sulfur dioxide(redirected from sulfurous oxide)
Also found in: Dictionary, Thesaurus, Encyclopedia.
a chemical element, atomic number 16, atomic weight 32.064, symbol S. (See Appendix 6.)
sulfur dioxide a colorless, nonflammable gas used as an antioxidant in pharmaceutical preparations; it is also an important air pollutant, irritating the eyes and respiratory tract.
a colorless, nonflammable gas with a strong, suffocating odor; a powerful reducing agent used to prevent oxidative deterioration of food and medicinal products.
See also: sulfurous acid.
See also: sulfurous acid.
Synonym(s): sulfurous oxide
a colorless nonflammable gas used as an antioxidant in pharmaceutic preparations. It is also an important air pollutant, irritating the eyes and respiratory tract.
sulfur di·ox·ide(SO2) (sŭlfŭr dī-oksīd)
Colorless, nonflammable gas with a strong, suffocating odor; a powerful reducing agent used to prevent oxidative deterioration of food and medicinal products.
a chemical element, atomic number 16, atomic weight 32.064, symbol S. See Table 6. Elemental sulfur is fed to animals to reduce their volume of feed intake, for example in a feedlot using self-feeders. It is also fed as an oldfashioned worm prophylaxis and coccidiostat.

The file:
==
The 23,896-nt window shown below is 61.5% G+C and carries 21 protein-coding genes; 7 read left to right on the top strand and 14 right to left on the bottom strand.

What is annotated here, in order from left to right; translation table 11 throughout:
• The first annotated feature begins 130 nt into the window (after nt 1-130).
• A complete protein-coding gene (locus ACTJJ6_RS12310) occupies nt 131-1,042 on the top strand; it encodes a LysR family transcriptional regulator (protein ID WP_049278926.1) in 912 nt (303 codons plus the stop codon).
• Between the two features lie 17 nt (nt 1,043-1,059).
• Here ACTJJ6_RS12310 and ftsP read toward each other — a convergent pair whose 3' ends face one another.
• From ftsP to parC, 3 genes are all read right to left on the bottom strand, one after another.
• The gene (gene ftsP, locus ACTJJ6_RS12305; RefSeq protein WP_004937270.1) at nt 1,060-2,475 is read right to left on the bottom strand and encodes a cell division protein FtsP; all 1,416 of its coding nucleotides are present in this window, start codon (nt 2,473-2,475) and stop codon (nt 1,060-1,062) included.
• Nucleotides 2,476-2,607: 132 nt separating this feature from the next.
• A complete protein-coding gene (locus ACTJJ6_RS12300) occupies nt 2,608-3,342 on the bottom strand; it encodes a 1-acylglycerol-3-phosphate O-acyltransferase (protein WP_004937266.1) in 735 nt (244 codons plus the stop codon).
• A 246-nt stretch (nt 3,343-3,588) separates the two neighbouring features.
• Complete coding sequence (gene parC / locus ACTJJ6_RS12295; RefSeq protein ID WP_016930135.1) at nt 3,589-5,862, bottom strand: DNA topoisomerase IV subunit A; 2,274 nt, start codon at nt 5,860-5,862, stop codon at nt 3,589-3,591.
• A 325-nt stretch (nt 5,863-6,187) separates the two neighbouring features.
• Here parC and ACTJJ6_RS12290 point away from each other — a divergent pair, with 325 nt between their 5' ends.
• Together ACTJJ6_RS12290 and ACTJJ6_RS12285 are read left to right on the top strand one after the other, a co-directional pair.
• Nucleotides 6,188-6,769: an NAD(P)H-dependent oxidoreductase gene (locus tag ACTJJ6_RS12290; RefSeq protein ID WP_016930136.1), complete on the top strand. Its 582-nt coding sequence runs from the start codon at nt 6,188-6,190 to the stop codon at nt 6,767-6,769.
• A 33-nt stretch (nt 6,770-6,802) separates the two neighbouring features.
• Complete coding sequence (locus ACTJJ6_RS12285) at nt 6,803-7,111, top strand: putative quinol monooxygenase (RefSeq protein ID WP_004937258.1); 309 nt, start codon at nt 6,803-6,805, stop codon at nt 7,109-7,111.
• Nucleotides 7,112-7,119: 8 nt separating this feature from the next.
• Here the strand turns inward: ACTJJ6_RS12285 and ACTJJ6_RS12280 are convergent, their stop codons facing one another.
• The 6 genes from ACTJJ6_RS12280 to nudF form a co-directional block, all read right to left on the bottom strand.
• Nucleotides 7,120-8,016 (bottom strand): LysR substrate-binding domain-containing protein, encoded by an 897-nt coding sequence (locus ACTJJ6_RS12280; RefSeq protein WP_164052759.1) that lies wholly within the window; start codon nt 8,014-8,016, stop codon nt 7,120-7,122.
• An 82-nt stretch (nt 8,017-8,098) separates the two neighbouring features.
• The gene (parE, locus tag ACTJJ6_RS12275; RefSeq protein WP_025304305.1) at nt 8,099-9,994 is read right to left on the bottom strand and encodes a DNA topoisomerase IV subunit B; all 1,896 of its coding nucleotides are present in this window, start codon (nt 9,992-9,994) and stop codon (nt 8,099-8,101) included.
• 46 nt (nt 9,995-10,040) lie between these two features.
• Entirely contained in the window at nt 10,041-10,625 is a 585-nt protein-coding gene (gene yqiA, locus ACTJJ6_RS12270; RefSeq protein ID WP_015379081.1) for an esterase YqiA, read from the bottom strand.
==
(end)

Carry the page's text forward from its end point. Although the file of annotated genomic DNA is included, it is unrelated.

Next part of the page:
Overfeeding of elemental sulfur causes enteritis characterized by black, evil smelling diarrhea. See also hydrogen sulfide poisoning.
a poisonous gas liberated by some industrial enterprises, e.g. copper smelting, from silage to which sodium metabisulfite has been added as a preservative and in oldfashioned treatments for mange. The gas causes irritation of the upper respiratory tract and pneumonia in severe cases. Commonly used as a meat preservative where it selectively destroys thiamin and has been incriminated as a cause of thiamin deficiency, particularly in dogs and cats.
small, soft to mineralized bodies in the pus of lesions of actinomycosis. Called also drusen.
skeletal and myocardial degeneration caused by the feeding of toxic levels of sulfur.
sulfur nutritional deficiency
ruminants may need supplemental inorganic sulfur if the bulk of their nitrogen is not in the form of protein but as urea or ammonium phosphate. A deficiency in these circumstances causes anorexia, weight loss, poor digestion and fall in milk yield.
a scabicide, antiparasitic, antifungal and keratolytic. Called also milk of sulfur.
a can of preserved meat contaminated by Clostridium nigrificans causing the formation of hydrogen sulfide, and black or purple staining of the inside of the can.
sulfur sublimatum, sublimed sulfur
a parasiticide and scabicide. Called also flowers of sulfur.
technetium coated sulfur colloid
used in scintigraphy of the liver and reticuloendothelial systems. Called also 99mTc sulfur colloid.